Responsibility and Communication Ethics in Times of ‘Crisis’
Dr Gary Sidley
Retired NHS Consultant Clinical Psychologist
Throughout the Covid event the UK Government, in keeping with many other countries, drew on
behavioural-science interventions – often referred to as ‘nudges’ – to strengthen their publichealth communications, and thereby increase compliance with the pandemic restrictions and
subsequent vaccine roll-out. These psychological methods of persuasion often operate below
people’s conscious awareness, and frequently rely on inflating emotional discomfort to change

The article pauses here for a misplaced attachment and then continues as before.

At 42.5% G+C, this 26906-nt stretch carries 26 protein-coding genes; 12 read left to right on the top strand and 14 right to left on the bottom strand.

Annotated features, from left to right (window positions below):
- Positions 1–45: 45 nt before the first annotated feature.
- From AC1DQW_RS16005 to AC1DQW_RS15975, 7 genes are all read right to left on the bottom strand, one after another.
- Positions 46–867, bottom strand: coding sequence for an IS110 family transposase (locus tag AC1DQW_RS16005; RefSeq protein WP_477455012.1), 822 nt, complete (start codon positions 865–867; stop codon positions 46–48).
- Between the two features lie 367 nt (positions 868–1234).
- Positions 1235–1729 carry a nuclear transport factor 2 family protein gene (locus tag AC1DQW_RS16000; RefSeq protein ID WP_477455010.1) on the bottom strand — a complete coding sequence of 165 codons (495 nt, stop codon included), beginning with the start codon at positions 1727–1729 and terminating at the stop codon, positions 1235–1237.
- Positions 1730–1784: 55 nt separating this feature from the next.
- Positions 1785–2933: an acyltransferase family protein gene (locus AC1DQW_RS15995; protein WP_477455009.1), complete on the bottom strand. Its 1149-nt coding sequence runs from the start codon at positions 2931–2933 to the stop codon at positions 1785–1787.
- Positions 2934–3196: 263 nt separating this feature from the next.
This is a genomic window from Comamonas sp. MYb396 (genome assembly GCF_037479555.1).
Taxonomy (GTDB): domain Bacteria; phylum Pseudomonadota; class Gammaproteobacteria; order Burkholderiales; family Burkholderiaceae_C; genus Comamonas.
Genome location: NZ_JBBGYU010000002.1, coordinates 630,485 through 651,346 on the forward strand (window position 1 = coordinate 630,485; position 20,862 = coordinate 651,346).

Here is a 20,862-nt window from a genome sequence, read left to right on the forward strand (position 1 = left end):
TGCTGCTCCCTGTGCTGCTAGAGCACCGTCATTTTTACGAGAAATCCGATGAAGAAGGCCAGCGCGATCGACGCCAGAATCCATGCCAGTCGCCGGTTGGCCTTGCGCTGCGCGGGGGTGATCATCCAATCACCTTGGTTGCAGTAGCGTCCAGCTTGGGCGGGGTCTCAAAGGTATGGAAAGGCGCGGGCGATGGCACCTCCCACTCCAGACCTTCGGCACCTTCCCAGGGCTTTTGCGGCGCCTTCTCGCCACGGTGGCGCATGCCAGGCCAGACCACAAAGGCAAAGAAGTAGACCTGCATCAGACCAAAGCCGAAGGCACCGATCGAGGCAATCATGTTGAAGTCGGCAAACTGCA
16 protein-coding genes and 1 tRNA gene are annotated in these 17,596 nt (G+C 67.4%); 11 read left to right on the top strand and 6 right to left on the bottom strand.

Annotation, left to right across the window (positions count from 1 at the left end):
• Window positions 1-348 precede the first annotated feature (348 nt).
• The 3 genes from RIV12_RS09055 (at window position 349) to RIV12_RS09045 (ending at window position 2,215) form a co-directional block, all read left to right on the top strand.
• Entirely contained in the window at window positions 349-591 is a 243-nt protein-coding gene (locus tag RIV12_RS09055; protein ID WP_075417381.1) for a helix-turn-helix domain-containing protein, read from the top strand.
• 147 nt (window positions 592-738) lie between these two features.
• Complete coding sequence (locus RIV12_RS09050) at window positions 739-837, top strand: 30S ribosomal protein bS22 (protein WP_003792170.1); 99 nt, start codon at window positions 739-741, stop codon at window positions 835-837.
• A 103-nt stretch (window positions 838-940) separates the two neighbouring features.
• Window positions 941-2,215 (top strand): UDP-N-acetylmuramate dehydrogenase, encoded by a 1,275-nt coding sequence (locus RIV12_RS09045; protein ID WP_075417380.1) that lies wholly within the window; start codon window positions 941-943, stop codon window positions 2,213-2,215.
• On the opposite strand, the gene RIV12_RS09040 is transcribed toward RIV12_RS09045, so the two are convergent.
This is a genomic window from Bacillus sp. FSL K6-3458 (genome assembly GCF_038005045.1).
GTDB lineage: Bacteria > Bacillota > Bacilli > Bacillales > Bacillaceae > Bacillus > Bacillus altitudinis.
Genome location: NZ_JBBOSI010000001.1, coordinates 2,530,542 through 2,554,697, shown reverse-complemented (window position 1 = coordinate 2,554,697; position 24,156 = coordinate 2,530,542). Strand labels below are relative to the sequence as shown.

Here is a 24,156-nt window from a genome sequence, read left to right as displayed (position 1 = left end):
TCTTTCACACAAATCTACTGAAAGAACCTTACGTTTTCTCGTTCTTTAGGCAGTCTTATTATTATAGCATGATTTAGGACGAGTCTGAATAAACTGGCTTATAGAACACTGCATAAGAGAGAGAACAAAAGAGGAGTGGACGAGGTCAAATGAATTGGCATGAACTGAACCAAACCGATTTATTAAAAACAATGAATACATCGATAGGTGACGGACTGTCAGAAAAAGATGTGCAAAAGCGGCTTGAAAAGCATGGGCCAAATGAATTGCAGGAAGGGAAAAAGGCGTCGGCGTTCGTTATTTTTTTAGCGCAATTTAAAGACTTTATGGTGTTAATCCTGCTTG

behaviour. In particular, the state’s often-covert deployment of fear inflation, guilt/shame and
peer pressure/scapegoating to strengthen the Covid communications strategy has evoked ethical
concerns. Focusing on the controversial ‘Look them in the eyes’ messaging campaign, this paper
presents a critical analysis that: (1) identifies the behavioural scientists, and other key actors,
responsible for the tone and content of the materials used in this campaign; (2) reveals the
rationales offered by the creators to justify the use of the emotionally disturbing advertisements;
and (3) confirms that the harrowing messages and videos were developed without any ethical
oversight. The implications of these finding for future state-funded public communications during
times of ‘crisis’ are discussed

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